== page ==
Types of Divorce
There has never been a completely pleasant divorce. No matter how successful your separation may be, the inherent nature of a divorce seems to be failure of some kind. However, it is not uncommon for couples who split up to follow the necessary steps to have a clean, simple, amicable and fair divorce.
Knowing the kind of divorce you will be going through is one of the first steps on this journey. Certain states have different laws and choices when it comes to divorce, so you might not have much of an option. Either way, you should be doing your own independent research to figure out which type of divorce proceeding will fit your situation best. Here are some of the most common divorce situations.
Absolute and Limited Divorce
The official legal end of a marriage is known as an absolute divorce. In an absolute divorce, all ties and connections between the two parties are broken. A limited divorce, however, is given when a married couple does not have grounds to end their marriage. This type of divorce often occurs when couple do not have their issues in order, such as their finances and negotiations for the divorce.
Two Main Types of Divorce
Any absolute divorce will generally fall into either the "fault" or "no-fault" category. In other words, a divorce will either involve the spouses agreeing together to end the marriage or it will involve one spouse accusing the other of causing the end of the marriage.
In a no-fault divorce, neither spouse is fully responsible for the ending of the union. Both parties have agreed that, due to no fault of either spouse, that the marriage has no hope of being reconciled and both people would be happier going their separate ways. The general reasons given in a no-fault divorce are irreconcilable differences, the marriage has deteriorated, or the two spouses do not live together in the same home.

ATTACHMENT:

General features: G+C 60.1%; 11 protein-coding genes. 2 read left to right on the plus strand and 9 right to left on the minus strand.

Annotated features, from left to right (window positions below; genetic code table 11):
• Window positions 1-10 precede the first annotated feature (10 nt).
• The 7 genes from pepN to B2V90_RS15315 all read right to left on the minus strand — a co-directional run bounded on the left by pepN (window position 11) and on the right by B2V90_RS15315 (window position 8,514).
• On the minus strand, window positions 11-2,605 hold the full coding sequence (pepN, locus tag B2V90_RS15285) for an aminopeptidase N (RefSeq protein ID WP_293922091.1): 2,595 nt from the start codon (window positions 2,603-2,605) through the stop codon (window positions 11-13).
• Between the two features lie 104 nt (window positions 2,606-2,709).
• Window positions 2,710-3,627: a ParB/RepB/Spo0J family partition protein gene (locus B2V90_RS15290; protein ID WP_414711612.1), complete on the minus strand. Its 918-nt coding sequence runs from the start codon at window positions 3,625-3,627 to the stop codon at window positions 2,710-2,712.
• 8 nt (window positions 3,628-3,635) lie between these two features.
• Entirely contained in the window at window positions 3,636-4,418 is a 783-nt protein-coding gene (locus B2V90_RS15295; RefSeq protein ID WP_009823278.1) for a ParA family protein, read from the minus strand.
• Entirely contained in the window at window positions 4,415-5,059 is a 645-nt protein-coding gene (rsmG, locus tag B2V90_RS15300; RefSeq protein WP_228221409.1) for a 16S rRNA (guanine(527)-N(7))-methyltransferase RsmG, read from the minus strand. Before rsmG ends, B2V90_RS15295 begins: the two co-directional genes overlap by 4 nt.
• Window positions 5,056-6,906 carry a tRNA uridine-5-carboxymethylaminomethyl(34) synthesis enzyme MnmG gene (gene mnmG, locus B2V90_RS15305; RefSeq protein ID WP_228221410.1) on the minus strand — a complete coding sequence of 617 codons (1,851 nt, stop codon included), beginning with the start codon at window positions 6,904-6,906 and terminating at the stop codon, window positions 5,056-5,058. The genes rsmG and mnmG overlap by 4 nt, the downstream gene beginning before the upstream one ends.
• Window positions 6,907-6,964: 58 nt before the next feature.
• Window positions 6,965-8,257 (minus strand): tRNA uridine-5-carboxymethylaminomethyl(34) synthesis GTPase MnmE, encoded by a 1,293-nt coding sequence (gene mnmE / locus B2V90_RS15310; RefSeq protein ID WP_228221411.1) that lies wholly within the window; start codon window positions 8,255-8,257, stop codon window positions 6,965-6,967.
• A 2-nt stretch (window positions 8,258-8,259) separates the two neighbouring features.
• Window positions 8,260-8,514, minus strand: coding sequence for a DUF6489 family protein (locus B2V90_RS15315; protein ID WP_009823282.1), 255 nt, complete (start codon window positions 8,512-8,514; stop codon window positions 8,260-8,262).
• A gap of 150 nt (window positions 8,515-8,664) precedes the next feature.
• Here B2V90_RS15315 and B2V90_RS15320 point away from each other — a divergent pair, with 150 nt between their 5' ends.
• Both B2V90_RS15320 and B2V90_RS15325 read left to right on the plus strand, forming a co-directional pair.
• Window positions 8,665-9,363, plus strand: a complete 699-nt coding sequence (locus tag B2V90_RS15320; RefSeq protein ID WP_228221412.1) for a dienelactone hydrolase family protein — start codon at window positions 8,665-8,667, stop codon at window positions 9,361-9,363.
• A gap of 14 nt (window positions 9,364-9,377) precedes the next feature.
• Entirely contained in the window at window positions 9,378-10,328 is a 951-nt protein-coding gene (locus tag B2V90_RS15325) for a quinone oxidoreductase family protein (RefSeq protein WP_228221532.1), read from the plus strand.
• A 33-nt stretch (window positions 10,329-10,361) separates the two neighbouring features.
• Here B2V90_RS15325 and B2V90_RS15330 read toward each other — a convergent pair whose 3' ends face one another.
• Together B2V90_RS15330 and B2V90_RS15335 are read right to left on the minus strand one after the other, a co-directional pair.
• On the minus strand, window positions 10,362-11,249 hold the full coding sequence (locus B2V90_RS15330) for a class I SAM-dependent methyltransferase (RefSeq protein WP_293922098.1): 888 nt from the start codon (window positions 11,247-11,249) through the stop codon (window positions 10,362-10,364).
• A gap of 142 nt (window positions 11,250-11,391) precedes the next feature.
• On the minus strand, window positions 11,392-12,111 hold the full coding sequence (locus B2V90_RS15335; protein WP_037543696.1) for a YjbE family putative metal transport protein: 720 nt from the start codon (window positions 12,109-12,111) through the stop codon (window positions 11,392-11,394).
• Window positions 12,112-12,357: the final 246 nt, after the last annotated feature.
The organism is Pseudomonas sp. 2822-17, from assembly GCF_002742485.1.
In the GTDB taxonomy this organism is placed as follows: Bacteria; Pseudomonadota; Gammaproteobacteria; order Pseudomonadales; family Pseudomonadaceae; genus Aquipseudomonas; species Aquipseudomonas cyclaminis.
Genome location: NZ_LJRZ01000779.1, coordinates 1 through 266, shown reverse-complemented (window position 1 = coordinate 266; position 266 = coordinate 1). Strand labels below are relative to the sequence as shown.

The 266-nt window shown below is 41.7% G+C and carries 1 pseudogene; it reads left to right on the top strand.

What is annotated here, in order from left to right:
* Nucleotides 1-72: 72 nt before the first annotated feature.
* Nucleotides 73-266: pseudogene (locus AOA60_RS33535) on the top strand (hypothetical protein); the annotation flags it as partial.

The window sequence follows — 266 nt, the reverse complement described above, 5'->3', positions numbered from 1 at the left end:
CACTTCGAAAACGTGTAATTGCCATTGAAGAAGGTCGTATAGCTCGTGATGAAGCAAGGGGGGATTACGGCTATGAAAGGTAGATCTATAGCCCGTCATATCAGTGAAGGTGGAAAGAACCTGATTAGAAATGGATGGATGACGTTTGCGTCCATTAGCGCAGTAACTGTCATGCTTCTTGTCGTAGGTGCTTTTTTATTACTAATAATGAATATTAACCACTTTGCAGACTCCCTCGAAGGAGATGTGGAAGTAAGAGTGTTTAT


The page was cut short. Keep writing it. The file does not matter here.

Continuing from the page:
While fault divorces are not allowed everywhere, they are still available in two-thirds of the states in the U.S. In a fault divorce, the main difference is that one spouse is required to prove that the other spouse has caused the downfall of the marriage. The most common reasons that one spouse might claim a fault divorce are cruel or inhuman treatment, adultery, abandonment, lockout, imprisonment, or a separation agreement.
Default or Uncontested Divorce
If you find that you and your spouse are in agreement on most issues, you might be able to go through an uncontested divorce. This occurs when both parties are in agreement on the issues of the divorce and the spouse who did not file the divorce either agrees to it or simply does not show up.
Some people who want to go through the divorce process might choose a default, or uncontested, divorce. This type of divorce occurs when one spouse is summoned for a divorce hearing but does not show up at the correct time and location. Sometimes, one spouse may say they do not want to contest any issues, but later change their mind. At this point you might want to speak with a lawyer. An uncontested divorce often means you have chosen to proceed with the divorce without legal representation or aid.
Divisible or Bifurcated Divorce
For one reason or another, some divorcing couples decide to go through a divisible, or bifurcated, divorce. This occurs when a marriage is officially terminated in court, but everything else involved in the divorce process is taken care of at a later date. In other words, two people can quickly get officially divorced and then negotiate issues such as alimony, division of property, and child support at a later time. This type of divorce often occurs when one or both of the spouses is interested in ending the divorce quickly for one reason or another.
Types of Divorce